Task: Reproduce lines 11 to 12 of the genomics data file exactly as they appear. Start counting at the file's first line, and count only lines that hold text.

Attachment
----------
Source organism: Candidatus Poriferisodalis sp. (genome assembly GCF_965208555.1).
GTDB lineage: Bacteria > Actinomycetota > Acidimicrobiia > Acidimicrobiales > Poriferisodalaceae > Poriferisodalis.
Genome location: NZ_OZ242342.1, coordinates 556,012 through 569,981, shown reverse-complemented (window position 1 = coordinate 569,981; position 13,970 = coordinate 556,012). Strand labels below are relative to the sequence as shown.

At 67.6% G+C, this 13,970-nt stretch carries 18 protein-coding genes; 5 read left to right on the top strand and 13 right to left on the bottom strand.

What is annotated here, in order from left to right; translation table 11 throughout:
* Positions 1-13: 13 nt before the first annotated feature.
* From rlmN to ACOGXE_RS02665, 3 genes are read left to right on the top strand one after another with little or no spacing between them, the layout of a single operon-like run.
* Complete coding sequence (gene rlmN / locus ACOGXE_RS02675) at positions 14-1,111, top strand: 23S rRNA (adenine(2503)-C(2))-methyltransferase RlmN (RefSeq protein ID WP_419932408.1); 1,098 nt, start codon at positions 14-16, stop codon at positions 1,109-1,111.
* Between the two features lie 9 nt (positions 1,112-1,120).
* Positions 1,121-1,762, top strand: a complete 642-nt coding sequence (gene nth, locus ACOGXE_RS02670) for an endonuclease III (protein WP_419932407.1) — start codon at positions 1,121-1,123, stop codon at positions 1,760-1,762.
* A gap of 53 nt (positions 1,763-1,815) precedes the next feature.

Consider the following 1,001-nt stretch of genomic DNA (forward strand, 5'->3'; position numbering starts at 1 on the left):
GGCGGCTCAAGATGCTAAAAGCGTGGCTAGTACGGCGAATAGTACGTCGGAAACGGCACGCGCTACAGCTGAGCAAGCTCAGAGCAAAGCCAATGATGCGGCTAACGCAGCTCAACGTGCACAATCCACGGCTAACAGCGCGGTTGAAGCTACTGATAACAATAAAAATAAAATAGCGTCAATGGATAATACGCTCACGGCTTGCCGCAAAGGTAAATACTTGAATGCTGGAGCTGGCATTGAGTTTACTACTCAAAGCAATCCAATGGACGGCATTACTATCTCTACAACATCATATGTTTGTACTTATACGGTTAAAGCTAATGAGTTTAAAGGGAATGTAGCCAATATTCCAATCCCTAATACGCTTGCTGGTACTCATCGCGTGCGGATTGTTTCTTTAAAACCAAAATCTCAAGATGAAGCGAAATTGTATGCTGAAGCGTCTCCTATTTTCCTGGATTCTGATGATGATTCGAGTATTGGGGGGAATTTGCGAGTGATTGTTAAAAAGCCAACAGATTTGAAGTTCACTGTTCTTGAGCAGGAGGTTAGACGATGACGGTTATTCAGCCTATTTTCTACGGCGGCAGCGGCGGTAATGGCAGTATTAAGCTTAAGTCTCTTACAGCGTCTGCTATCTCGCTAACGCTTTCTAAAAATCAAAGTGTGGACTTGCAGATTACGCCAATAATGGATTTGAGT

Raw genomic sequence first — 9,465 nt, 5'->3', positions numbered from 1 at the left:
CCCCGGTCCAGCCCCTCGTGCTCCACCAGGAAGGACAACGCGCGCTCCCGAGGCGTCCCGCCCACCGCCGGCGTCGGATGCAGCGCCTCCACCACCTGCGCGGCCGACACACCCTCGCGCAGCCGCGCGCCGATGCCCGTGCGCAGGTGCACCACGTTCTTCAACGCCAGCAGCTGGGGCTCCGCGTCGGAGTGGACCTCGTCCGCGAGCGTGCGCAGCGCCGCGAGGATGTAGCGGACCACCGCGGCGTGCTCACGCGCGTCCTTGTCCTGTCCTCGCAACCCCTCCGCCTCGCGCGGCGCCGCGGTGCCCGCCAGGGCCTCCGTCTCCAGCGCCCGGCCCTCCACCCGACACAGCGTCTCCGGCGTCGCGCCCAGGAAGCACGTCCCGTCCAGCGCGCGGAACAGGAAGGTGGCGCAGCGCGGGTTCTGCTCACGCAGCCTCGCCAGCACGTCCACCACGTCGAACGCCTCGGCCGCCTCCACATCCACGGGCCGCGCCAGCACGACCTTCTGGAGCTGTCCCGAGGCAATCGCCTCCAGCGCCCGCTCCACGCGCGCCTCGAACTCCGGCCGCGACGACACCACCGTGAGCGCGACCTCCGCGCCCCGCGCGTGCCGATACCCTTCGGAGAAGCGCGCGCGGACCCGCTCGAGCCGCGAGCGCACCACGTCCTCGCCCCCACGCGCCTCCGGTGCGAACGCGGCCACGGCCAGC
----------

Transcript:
* A gap of 53 nt (positions 1,763-1,815) precedes the next feature.

Consider the following 1,001-nt stretch of genomic DNA (forward strand, 5'->3'; position numbering starts at 1 on the left):